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Author Topic: November Downunder  (Read 19295 times)

Lesley Cox

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Re: November Downunder
« Reply #15 on: November 19, 2006, 09:30:45 PM »
Hi Dave, nice to have you back again.

I think the iris looks like another Pacific coaster and that the frit is just F. affinis, lanceolata being an old synonym.

The asteranthera cuttings you gave me are looking good so far but the layered bits are not so maybe cuttings are the way to go. I hope they'll root well.
Lesley Cox - near Dunedin, lower east coast, South Island of New Zealand - Zone 9

David Lyttle

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Re: November Downunder
« Reply #16 on: November 20, 2006, 10:37:51 AM »
Greetings All. Now I am registered and logged in lets try a test run. Lesley- Here is a picture of the mis-labelled Nomocharis I told you about. I have come to the conclusion it is Lilium lophophorum which was what you suggested. The flower is not as yellow as the picture in the book which initially mislead me.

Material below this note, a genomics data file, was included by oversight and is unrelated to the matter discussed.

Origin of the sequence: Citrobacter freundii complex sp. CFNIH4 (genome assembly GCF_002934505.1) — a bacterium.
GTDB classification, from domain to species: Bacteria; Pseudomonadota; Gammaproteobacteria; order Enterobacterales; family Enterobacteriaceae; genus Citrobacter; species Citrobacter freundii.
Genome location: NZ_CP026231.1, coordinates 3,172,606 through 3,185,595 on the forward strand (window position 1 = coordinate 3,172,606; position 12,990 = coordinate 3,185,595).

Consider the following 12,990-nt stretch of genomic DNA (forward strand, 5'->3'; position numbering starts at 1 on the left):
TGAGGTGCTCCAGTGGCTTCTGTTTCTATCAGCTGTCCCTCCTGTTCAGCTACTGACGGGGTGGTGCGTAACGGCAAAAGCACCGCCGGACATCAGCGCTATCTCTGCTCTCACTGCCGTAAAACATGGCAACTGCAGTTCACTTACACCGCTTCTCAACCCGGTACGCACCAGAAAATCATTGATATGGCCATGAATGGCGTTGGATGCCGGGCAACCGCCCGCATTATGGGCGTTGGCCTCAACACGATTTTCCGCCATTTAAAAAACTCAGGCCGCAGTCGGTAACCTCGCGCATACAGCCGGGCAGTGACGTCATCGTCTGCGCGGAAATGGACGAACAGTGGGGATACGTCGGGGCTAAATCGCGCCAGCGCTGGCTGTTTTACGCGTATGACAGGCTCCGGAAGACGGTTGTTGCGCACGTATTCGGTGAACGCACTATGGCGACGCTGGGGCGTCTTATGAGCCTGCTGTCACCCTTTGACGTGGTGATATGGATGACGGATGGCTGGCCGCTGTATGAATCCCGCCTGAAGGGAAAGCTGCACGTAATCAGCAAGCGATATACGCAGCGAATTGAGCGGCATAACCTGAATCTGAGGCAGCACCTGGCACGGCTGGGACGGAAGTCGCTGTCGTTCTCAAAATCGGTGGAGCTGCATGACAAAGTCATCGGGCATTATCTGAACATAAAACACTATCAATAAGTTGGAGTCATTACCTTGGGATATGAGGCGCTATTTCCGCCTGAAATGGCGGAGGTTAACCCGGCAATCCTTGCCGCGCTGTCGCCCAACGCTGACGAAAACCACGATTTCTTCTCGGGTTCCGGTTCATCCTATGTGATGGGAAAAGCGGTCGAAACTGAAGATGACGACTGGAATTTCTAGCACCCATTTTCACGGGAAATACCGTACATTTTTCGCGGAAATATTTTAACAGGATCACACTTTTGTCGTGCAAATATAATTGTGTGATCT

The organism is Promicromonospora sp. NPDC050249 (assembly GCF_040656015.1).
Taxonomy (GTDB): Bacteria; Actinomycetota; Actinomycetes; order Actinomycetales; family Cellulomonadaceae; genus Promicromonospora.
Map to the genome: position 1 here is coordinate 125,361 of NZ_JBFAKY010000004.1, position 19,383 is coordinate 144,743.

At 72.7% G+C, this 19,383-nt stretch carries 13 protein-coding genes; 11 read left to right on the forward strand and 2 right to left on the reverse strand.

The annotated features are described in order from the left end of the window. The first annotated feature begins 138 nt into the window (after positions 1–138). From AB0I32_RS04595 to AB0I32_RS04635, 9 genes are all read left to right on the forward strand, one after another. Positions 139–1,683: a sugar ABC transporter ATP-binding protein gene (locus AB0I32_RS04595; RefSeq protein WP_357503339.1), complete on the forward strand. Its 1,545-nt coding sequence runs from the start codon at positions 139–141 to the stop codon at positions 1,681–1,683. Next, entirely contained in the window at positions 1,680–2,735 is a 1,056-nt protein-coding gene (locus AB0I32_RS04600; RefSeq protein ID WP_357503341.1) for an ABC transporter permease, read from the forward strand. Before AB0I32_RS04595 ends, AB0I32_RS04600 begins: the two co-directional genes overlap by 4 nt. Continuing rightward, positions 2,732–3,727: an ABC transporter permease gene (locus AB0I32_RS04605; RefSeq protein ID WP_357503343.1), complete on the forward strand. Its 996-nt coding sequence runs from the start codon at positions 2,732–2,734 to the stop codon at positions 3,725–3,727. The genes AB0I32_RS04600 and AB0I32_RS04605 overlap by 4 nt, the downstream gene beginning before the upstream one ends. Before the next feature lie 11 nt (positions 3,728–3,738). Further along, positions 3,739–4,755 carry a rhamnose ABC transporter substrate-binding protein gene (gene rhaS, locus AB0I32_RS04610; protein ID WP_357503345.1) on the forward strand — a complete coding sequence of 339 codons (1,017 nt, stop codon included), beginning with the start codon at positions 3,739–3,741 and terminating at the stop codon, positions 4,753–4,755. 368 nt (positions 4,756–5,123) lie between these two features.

David Lyttle
David Lyttle
Otago Peninsula, Dunedin, South Island ,
New Zealand.

Lesley Cox

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Re: November Downunder
« Reply #17 on: November 20, 2006, 09:13:17 PM »
That looks really nice David. I have Lilium lophophrum v. linarioides from OAGG seed, as supplied by Dick King. It has its first two buds (still in seed pot!) at present so I'll be able to compare with yours in a couple or three days.

Lesley Cox - near Dunedin, lower east coast, South Island of New Zealand - Zone 9

David Lyttle

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Re: November Downunder
« Reply #18 on: November 21, 2006, 10:46:58 AM »
Okia Flats with Lupinus arboreus  (California) and Sambucus nigra (Europe)  happily flowering away. This photo was obtained at considerable risk of my falling into Urtic ferox the host plant of the NZ red admiral butterfly.

Hope this post works
David Lyttle
Otago Peninsula, Dunedin, South Island ,
New Zealand.

mark smyth

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Re: November Downunder
« Reply #19 on: November 21, 2006, 11:04:26 AM »